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سياحة و سفر

Have luxury hotels lost their way?

ترجمة شرقيات:

For those of us who work in the luxury-travel industry, it’s pretty customary to be told you have ‘the best job in the world’. And in some respects that’s true. I used to be the luxury-travel editor of a major newspaper and now through my consultancy LUTE I advise luxury-travel brands on creative strategy, communications and branding. I visit immensely beautiful places and countless lauded luxury hotels all the time and I’m paid for it, so whenever I hear that statement I nod along sheepishly and respond that I’m very lucky to do what I do.

That’s absolutely true, but the follow-up statement that I’d never share with a group of strangers at a dinner party – lest they dislike me even more – is that for all its baubles and shiny packaging much of the luxury-travel industry has become a little bit… boring. If you frequently travel at a privileged level, you’ll see the same names, the same aesthetics, the same formulaic approach to service/spa/turndown/you name it. Does anyone really care that your hotel features Carrara marble? How come a resort in Malaysia thinks it’s a good idea to import bottles of San Pellegrino? Why, these days, do we so rarely see examples of genuine creativity and individuality or a true sense of place?

To put this into context, consider the repeated global collaborations between hotels and big-name chefs. It’s something that exasperates me. If a new hotel opens in Muscat, do high-end travellers really want to try the same sushi menu they sampled in New York or Sydney or London? Though I can appreciate some home comforts, I want to enjoy the most elevated and interesting immersion in a destination possible if I’m visiting one of its best properties. For me, a dining experience is more memorable and valuable if I’m among the first to experience the talents of a pioneering newcomer rather than again encountering identikit dishes those aforementioned chefs have already tried and tested elsewhere (but have now adulterated with a few local spices, so patronising!).

In a miniscule way, I’m perhaps a bit responsible for this. In a hyper-competitive market that is constantly flooded with new openings, I know the decision makers at so many major hospitality groups are under immense pressure to ensure their forthcoming hotel immediately secures coverage from the media, be that legacy titles or major influencers. Importing tried-and-tested names is an expedient way of doing that, but at what cost to the long-term customer experience? I know from my own background in journalism that many of the most notable names we see in the culinary and design worlds are exceptionally astute when it comes to PR and building a personal brand. That doesn’t mean they’re the best at their craft.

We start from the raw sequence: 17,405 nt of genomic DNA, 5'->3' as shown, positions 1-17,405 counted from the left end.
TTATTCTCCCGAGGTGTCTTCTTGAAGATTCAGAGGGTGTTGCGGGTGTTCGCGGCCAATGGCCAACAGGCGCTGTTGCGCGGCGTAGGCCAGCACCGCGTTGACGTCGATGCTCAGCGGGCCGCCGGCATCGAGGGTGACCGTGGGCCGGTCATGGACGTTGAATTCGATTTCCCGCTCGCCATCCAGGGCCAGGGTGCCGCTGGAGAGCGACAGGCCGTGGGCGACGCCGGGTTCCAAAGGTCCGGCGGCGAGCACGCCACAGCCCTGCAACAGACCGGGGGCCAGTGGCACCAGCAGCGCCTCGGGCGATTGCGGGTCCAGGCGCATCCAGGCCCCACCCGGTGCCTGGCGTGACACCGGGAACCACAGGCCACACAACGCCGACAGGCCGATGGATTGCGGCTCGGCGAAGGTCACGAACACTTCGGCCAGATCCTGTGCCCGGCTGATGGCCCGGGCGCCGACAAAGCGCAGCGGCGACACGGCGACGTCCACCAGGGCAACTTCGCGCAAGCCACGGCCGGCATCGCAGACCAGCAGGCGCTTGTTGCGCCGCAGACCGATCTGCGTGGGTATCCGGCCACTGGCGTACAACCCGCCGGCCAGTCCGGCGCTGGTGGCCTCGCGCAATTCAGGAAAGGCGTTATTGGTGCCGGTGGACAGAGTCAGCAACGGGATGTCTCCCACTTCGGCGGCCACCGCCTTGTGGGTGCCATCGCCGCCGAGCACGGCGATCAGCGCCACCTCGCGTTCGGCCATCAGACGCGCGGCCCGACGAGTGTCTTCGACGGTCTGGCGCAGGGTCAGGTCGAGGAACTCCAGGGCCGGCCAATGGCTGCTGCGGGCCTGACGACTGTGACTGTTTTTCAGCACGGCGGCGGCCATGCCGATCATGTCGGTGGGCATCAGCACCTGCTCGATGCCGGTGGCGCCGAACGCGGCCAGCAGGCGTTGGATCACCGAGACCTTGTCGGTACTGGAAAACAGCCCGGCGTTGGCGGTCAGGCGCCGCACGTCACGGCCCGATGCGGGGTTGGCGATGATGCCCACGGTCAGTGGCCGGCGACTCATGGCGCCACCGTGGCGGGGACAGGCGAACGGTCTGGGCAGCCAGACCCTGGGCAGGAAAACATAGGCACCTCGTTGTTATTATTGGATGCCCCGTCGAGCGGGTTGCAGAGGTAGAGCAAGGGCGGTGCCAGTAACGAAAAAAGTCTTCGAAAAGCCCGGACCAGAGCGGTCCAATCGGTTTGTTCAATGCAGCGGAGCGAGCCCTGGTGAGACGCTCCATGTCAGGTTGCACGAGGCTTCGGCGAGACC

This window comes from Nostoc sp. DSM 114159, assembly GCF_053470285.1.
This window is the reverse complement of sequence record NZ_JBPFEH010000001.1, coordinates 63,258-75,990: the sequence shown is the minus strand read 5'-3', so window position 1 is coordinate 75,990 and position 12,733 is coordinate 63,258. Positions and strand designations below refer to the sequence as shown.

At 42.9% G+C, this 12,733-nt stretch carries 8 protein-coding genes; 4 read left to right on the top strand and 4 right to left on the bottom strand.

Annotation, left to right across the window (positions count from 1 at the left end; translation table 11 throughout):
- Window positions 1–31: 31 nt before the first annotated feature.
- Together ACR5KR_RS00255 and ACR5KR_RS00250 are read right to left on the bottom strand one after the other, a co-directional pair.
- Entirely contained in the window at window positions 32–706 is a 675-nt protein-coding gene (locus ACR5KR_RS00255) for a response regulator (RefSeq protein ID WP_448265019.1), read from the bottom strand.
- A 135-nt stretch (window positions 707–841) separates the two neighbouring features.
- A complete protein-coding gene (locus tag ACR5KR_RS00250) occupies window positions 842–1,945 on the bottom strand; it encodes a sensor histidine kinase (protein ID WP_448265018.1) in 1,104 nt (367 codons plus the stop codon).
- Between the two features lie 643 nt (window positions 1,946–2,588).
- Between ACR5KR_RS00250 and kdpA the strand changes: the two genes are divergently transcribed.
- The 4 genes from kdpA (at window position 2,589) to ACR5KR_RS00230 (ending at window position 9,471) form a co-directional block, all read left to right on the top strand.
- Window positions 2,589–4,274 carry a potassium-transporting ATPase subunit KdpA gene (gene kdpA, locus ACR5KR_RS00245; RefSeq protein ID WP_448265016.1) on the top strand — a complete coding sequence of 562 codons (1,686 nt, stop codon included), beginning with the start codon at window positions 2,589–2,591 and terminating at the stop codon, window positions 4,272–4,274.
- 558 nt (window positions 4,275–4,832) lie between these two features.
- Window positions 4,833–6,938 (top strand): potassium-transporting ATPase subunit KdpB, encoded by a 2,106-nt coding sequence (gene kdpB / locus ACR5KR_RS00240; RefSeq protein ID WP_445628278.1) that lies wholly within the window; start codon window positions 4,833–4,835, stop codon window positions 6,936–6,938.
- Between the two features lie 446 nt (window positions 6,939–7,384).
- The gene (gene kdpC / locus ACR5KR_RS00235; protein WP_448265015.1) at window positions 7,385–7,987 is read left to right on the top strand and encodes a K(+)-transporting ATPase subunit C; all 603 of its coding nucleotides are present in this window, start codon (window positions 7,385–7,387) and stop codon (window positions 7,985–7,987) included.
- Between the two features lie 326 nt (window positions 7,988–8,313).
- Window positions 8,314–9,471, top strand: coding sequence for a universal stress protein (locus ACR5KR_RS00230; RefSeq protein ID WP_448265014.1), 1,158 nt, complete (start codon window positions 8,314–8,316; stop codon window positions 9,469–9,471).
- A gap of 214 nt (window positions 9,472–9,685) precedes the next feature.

It’s my frustration and confusion with all this that has contributed to one of the panels I’m due to moderate at the forthcoming Arabian Travel Market on Wednesday 8 May 2024: Next-level Luxury: How to Stand Out as Truly Premium in an Oversaturated Market. I’ll be joined on the day by executives from some of the key hospitality brands who are tasked with solving exactly that conundrum.

It’s going to make for an interesting conversation, and this is a topic that luxury hotels need to take seriously. We’ve all seen how room rates have exploded since the pandemic. In London, where I live, they’ve more or less doubled. The city’s top hotels now start from about £1,000 a night.

It’s an astronomical amount to ask of a consumer who might rightly wonder what the value proposition is at a time when service standards have yet to return to pre-pandemic levels, and they may just be repeating another generic experience they had elsewhere. It’s also worth remembering that the vast majority of UHNW consumers around the world, some 70%, consider themselves self-made and they know what their money is worth. Will they remain happy to pay these premiums if properties are regurgitating the same tired concepts ad nauseam?

I’m reminded of a very wealthy, 40-something friend of mine who used to stay in signature suites at some of the world’s priciest hotels. But then those prices kept on going up, and teams kept messing up, and he got fed up. Now he spends more of his money on art and properties, and stays at Citizen M.

Join us at Arabian Travel Market Dubai

The market leading travel and tourism event brings the whole world together in Dubai, UAE.
Join us from 6–9 May 2024 at Dubai World Trade Center.

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